It’s the word “delve” that brought me up short. It suggests a shovel, a blunt instrument, and the blunt way these bullies are trying to get at the source of her brother’s pain, which is on the surface for everyone to see. “Delve” also has an echo of playground rhymes: one, two, buckle my shoe, three, four, shut the door…eleven, twelve, dig and delve. There is also something striking about “a knife did it.” The phrase is eerie, a reminder of all the surgeries (“going under the knife”) the brother has undergone.
In yet another scene of schoolyard brutality, the brother is unable to defend himself:
Bulged indignated. The bullish face fat with humiliation. Handicap. Handicap. One from the back gets the ball. Kicks and aims. It strikes your face. Bleared with mud. And knock you over. Laughter. Laughter. Never ever will it stop. Not ever again. The bell rings and release for you from that place.
“Indignated,” “bleared,” “release for you” — these word are at their root, the right words, but are jammed to fit the experience, like sawed-off puzzle pieces. Never mind if they’re in the right tense, never mind if they are paired with the right pronouns (or any pronoun), never mind if they are even being deployed correctly. There is no precision in this narrator’s world. No steadiness. Only movement and feeling.
Bits of familiar language seep through. Not familiar in the sense of slang or cliché, but bones-of-the-English-language familiar, half-scraps of Shakespeare and Milton, and the King James Bible, too. The narrator’s mother is deeply, ruthlessly religious, and at once point McBride simply writes the Lord’s Prayer as a single paragraph, a scrap of prayer wedged between two paragraphs seared with the guilt of sexual abuse. It’s striking how well the prayer fits, the words written in one headlong sentence without commas or a breath taken, just the way the narrator would say it.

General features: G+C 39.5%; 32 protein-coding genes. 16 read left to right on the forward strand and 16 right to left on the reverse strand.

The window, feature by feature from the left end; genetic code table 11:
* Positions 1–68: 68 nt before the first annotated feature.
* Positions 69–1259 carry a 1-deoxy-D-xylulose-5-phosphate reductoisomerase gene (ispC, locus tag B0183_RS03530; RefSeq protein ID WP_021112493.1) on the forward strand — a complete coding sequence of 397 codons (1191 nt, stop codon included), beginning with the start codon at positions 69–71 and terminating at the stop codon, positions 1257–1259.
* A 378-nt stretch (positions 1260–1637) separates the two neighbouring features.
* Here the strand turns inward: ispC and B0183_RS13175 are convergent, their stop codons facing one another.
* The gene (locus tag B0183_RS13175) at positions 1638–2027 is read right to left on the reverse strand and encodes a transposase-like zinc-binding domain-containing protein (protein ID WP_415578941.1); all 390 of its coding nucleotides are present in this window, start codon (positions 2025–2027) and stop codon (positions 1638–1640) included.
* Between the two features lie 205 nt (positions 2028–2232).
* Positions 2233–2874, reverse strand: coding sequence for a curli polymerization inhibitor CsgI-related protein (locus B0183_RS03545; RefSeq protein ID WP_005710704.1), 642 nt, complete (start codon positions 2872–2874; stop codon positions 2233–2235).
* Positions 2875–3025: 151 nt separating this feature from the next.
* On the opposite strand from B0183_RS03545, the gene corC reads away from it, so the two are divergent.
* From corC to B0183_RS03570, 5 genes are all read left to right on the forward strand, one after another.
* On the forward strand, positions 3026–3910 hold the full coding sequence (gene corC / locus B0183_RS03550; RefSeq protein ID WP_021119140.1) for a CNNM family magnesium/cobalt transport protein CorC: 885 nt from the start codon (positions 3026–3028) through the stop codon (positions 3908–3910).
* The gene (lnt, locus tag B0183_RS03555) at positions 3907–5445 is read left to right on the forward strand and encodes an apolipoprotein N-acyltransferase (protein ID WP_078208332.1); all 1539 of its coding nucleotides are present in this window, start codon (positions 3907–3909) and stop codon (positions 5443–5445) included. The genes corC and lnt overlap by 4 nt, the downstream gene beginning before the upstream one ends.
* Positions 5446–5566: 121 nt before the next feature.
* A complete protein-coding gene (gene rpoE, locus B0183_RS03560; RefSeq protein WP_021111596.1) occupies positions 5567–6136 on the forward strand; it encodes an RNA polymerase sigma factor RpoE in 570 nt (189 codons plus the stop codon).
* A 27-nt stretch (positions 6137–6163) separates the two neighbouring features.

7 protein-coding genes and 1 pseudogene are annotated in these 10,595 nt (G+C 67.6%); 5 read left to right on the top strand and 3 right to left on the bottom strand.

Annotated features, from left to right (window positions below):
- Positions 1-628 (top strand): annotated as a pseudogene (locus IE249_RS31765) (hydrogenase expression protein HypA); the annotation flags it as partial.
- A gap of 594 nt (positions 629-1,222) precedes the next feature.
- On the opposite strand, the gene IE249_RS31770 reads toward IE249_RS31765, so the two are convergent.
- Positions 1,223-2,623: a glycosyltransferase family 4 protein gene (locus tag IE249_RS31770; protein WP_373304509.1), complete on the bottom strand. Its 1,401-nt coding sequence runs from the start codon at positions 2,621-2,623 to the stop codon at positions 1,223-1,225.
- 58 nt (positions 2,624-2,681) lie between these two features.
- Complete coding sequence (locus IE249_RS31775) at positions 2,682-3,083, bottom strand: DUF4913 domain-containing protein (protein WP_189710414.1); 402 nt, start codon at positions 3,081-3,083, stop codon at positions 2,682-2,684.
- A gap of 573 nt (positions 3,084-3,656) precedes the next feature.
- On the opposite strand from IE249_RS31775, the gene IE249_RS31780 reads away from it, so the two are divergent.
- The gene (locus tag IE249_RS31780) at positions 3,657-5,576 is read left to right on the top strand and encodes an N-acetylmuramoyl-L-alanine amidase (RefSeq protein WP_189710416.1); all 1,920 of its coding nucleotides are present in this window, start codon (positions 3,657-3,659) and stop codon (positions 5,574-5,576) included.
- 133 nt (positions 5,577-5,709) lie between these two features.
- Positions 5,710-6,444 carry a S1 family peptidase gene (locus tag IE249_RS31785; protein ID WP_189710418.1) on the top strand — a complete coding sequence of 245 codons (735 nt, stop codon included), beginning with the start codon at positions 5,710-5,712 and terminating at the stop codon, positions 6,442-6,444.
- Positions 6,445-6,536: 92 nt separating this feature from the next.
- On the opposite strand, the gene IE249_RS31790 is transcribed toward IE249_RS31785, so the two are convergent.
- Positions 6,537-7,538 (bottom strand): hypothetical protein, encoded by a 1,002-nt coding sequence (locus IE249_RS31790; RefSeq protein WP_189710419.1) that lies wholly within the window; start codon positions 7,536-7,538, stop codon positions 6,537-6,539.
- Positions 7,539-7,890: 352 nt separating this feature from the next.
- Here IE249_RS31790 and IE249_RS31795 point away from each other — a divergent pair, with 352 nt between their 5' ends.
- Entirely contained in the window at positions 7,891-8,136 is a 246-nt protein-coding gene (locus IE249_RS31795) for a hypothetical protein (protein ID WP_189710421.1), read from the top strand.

I could go on about McBride’s prose, but ultimately I don’t think that’s why I kept reading this book. Nor was I compelled by the horror of the story. I had deep sympathy for the narrator, but it was complicated by the narrator’s intensely self-destructive behavior. It’s hard to spend time with someone who is so hell-bent on suffering, who rejects friendship, tenderness, comfort, laughter. But I realized that she does not reject love. The problem is she is so rarely offered it. In the wake of her brother’s illness, her parents have nothing in reserve for her. As a young woman, her uncle sexually abuses her. She’s capable of deep friendships with other women, but she is so full of self-loathing that she runs away from anyone who truly cares. Her brother is the only person she loves unconditionally and who is able to give her that love in return. “I swim to your touch” — that’s the narrator, in utero, already more attuned to her brother’s presence than anyone else in the world, including her mother. It’s this thread of love that sustains the novel and keeps it from becoming an unending tale of misery. It’s also what gives weight and power to the novel’s most beautifully written passages.
A Girl Is A Half-Formed Thing is already a literary sensation, the recipient of numerous awards, including the Bailey’s Women’s Prize for Fiction (formerly the Orange Prize), for which she competed against several highly-lauded novels, including Jhumpa Lahiri’s The Lowland, Chimamanda Ngozi Adichie’s Americanah, and Donna Tartt’s The Goldfinch. I haven’t read The Goldfinch, but I have read The Lowland and Americanah, and while I have affection for those novels, especially Americanah, they didn’t startle me the way McBride’s debut did. There is something so desperate and prayerful about this book, something so burned-out and raw, that it’s hard to simply recommend. I can only say that it was worth reading, and that I’m grateful that it finally found its publishers.